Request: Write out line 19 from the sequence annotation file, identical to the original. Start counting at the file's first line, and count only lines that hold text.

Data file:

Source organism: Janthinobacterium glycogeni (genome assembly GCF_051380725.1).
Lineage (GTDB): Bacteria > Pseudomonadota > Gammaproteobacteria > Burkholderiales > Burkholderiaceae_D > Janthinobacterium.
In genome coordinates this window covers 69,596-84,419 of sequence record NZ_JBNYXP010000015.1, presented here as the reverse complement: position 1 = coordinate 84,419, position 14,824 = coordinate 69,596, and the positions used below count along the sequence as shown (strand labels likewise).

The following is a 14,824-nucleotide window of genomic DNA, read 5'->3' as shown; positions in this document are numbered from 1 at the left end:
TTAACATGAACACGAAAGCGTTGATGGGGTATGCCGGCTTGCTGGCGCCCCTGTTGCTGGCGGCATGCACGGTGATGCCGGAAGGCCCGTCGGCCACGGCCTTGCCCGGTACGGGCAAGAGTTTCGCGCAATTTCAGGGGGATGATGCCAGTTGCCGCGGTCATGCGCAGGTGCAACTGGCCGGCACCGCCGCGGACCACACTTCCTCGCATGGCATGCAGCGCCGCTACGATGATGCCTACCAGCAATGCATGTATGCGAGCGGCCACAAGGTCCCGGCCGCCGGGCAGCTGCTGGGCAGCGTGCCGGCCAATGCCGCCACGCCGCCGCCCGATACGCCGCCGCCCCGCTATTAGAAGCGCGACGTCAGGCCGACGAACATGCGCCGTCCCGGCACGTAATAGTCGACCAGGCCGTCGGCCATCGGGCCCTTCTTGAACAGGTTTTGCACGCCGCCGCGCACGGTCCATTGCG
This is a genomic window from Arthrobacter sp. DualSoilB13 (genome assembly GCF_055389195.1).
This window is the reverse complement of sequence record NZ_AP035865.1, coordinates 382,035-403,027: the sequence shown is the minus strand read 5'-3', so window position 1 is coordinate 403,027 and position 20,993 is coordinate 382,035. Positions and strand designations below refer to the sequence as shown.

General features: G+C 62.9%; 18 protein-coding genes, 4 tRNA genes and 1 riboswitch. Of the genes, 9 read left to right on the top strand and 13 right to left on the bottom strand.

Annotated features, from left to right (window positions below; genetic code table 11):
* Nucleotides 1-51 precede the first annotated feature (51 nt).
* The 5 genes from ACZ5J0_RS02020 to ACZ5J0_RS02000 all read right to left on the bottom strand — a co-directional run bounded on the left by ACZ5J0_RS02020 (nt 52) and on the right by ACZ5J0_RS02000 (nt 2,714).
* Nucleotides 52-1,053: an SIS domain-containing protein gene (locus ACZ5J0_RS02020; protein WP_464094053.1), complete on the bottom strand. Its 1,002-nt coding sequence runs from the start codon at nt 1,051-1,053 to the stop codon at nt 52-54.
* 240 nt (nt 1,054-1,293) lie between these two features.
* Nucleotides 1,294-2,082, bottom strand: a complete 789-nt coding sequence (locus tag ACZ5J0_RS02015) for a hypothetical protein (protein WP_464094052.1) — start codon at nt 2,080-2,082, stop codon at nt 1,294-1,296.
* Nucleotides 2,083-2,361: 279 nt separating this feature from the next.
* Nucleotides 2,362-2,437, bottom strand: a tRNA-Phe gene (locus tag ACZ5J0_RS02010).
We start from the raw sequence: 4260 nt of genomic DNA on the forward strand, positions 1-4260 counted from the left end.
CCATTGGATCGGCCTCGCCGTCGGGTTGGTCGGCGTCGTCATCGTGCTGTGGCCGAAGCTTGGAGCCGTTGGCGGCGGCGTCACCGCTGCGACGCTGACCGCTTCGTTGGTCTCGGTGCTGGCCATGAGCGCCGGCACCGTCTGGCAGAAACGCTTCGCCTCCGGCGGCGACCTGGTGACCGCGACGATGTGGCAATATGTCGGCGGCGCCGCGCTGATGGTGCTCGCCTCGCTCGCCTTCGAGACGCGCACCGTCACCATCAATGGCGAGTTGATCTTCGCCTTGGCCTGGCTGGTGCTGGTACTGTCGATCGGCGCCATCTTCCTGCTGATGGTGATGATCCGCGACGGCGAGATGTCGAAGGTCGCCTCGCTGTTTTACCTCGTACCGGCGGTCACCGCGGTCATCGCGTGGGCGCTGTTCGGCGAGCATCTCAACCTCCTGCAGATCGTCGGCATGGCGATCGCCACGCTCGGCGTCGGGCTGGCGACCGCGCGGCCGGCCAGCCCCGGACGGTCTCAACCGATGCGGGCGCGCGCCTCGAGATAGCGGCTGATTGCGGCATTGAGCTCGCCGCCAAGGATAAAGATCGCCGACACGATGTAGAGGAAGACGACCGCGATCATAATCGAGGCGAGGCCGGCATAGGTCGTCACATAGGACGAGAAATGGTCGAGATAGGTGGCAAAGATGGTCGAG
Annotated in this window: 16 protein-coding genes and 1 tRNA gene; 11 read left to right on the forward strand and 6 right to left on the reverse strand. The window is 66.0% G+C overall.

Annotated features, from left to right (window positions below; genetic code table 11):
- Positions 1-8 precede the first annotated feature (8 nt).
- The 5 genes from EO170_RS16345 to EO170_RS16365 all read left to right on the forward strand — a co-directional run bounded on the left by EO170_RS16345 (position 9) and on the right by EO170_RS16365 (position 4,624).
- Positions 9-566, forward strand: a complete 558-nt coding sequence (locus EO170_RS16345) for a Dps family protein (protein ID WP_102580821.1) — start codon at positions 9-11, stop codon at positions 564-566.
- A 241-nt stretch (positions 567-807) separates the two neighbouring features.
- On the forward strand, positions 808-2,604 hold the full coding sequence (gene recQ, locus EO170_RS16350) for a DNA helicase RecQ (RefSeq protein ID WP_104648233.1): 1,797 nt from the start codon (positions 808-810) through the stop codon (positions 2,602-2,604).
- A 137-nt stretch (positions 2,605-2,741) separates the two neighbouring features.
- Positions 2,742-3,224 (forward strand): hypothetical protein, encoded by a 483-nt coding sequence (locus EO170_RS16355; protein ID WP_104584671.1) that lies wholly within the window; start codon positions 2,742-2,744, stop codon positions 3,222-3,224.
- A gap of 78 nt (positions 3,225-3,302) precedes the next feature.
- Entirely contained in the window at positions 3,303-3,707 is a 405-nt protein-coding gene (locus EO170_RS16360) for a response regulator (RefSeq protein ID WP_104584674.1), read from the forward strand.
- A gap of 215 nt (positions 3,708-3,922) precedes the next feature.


Annotated in this window: 16 protein-coding genes and 1 tRNA gene; 11 read left to right on the forward strand and 6 right to left on the reverse strand. The window is 66.0% G+C overall.